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No unaccompanied minors will be sent to Grand Forks Air Force Base, Central American kids escaping violence, officials say

GRAND FORKS -- Grand Forks Air Force Base will not be a temporary shelter for unaccompanied minors coming across the southern border, U.S. Sen. Heidi Heitkamp, D-N.D., announced Monday.

GRAND FORKS -- Grand Forks Air Force Base will not be a temporary shelter for unaccompanied minors coming across the southern border, U.S. Sen. Heidi Heitkamp, D-N.D., announced Monday.

The U.S. Department of Health and Human Services was considering using the base to house the children, many of whom have tried to escape gang violence in Guatemala, El Salvador and Honduras in recent years.

The idea drew criticism from U.S. Sen. John Hoeven and U.S. Rep. Kevin Cramer, both North Dakota Republicans who advocated for housing unaccompanied children in southern facilities. Hoeven cited logistical concerns of using a base far from the border, and Cramer called it an “inappropriate use of a military base.”

But in an interview last month, Heitkamp said she hoped “the prevailing attitude in Grand Forks will be one of welcoming these children” if the HHS chose to house them here.

HHS decided against an unused building on Grand Forks Air Force Base because it couldn’t hold enough people and has never been used for housing, according to a press release from Heitkamp’s office. It also doesn’t have windows or access to infrastructure for a kitchen, dining and food preparation.

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“Today’s decision by HHS was made after officials from the agency visited Grand Forks Air Force Base and assessed whether or not the base met the federal government’s needs to temporarily house unaccompanied children fleeing unfathomable violence in Central America,” Heitkamp said in a statement. “But if it were under consideration again in the future, I would hope that Grand Forks and all of North Dakota would welcome these children who have to live day-to-day in some of the most dire situations that we can’t even fathom.”

Heitkamp said said she saw the “heartbreaking circumstances” the children face during an official Senate trip to Central America last year, adding that they are fleeing “areas that are essentially war zones.”

Humanitarian response

The United States saw a surge in children coming across the border by themselves in late 2015, with the Washington Post reporting more than 10,500 crossed into the U.S. in October and November, a 106 percent increase over the same period a year prior.

Still, fewer than 30,000 unaccompanied Central American minors were apprehended at the U.S.-Mexico border in fiscal year 2015, down from more than 50,000 in fiscal year 2014, according to the Migration Policy Institute.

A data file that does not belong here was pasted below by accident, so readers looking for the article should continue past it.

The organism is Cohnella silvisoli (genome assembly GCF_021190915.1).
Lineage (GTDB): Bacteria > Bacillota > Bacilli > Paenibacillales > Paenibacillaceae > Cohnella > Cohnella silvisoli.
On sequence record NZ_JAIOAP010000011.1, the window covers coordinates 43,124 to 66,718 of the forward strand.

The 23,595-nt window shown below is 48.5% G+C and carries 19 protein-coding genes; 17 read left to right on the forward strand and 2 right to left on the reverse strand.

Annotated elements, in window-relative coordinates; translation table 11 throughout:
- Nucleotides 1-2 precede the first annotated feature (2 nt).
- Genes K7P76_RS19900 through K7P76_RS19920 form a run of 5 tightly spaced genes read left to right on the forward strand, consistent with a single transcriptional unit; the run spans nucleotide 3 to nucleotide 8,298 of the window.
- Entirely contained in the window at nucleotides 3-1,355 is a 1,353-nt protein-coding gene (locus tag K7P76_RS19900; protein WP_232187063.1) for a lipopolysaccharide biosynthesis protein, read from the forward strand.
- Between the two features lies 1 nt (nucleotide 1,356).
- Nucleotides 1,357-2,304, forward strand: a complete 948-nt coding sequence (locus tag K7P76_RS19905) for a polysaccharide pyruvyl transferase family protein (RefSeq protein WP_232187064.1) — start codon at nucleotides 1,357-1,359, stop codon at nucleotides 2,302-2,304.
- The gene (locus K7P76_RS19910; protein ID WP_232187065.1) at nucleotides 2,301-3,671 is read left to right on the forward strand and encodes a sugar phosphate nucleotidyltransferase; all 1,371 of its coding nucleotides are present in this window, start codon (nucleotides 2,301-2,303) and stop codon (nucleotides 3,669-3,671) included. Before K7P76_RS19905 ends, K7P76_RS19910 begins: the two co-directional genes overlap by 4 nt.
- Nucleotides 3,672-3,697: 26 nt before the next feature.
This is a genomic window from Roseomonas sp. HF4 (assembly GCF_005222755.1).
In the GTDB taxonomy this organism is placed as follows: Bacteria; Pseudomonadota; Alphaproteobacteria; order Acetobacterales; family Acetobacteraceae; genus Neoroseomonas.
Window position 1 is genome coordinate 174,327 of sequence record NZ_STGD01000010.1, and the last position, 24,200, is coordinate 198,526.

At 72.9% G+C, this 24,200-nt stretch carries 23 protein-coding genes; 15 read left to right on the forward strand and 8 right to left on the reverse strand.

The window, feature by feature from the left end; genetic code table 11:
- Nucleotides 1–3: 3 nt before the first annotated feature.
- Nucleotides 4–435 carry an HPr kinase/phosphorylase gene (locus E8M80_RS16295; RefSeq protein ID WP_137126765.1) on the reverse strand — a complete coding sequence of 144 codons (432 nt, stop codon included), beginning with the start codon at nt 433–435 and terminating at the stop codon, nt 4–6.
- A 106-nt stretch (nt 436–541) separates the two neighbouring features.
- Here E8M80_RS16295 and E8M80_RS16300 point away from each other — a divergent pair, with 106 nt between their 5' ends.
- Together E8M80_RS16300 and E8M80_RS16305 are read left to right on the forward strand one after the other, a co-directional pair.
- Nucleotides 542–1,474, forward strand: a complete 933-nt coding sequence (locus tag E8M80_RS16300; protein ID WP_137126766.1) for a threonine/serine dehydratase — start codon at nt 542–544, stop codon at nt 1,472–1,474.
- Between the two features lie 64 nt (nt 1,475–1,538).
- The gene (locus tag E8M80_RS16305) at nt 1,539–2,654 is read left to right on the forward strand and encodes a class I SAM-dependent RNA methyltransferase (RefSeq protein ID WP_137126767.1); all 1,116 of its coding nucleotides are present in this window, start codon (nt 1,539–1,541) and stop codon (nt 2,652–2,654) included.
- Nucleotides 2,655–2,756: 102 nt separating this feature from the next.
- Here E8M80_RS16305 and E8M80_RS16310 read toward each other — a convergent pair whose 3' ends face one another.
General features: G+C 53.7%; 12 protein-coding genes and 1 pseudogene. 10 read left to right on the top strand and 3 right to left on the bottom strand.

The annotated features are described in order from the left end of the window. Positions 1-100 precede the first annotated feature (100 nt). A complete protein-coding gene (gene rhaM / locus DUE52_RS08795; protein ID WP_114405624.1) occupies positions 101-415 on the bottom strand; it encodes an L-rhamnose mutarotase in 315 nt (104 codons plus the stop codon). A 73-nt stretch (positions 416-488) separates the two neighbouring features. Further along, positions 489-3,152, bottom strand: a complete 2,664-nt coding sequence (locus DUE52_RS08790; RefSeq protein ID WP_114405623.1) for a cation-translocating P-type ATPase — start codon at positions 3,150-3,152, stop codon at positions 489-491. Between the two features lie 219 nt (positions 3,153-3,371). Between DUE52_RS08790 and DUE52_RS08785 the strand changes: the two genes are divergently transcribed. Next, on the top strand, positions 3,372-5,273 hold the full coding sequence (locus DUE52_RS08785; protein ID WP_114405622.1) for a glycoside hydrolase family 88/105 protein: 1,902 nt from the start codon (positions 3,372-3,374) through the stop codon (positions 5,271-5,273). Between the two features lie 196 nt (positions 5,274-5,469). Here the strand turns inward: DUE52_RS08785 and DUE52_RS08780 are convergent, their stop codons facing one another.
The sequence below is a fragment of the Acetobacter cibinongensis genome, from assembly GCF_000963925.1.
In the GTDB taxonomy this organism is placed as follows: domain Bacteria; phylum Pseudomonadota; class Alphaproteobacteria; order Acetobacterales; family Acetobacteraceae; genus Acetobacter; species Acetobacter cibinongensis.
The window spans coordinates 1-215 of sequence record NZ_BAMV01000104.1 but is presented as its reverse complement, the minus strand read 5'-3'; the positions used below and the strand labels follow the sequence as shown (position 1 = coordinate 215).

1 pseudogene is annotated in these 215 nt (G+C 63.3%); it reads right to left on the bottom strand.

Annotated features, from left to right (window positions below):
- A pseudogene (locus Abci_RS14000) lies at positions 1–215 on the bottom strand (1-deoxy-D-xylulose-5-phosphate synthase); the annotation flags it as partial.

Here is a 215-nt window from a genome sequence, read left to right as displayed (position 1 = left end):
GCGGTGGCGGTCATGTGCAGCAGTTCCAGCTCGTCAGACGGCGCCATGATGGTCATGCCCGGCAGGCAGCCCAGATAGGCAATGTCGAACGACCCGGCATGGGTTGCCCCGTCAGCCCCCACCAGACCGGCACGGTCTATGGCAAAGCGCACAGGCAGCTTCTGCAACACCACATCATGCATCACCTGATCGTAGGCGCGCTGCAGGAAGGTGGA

Andrea Helling, an HHS spokeswoman, previously said the department was paying close attention to the number of children coming across the border and expanding capacity.

A child is in HHS care for an average of 32 days while officials find a U.S. sponsor, which is often a family member, Helling said in December. They also go through immigration proceedings once they leave HHS care.

“The Department of Defense is an exemplary partner in this humanitarian response and we look forward to their continued partnership as we develop efficient, cost-effective strategies to address temporary shelter needs for unaccompanied children in the care of the Department of Health and Human Services,” Helling said in an email Monday. She added Grand Forks Air Force Base “was determined to be not appropriate for use at this time.”

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Cramer agreed with the HHS decision, in part because using military facilities isn’t “compassionate” to children fleeing their home countries.

“What we need to do is keep them close to the border in facilities designed specifically for this and then provide them their legal process as quickly as possible and return them home,” he said in an interview. “I don’t think any military base anywhere, much less in Grand Forks, N.D., accomplishes that.”

Cramer voiced his concerns with the idea of using military bases during a speech on the House floor in January and in a letter to Office of Refugee Resettlement Director Robert Carey in late 2015.

Hoeven reiterated his position that it didn’t make sense to bring the children to a northern tier base such as Grand Forks.

“It makes much more sense to locate them in facilities we have along the southern border that are designed for them and then work to reunite them with their families in their home countries,” he said Monday.

Related Topics: KEVIN CRAMER
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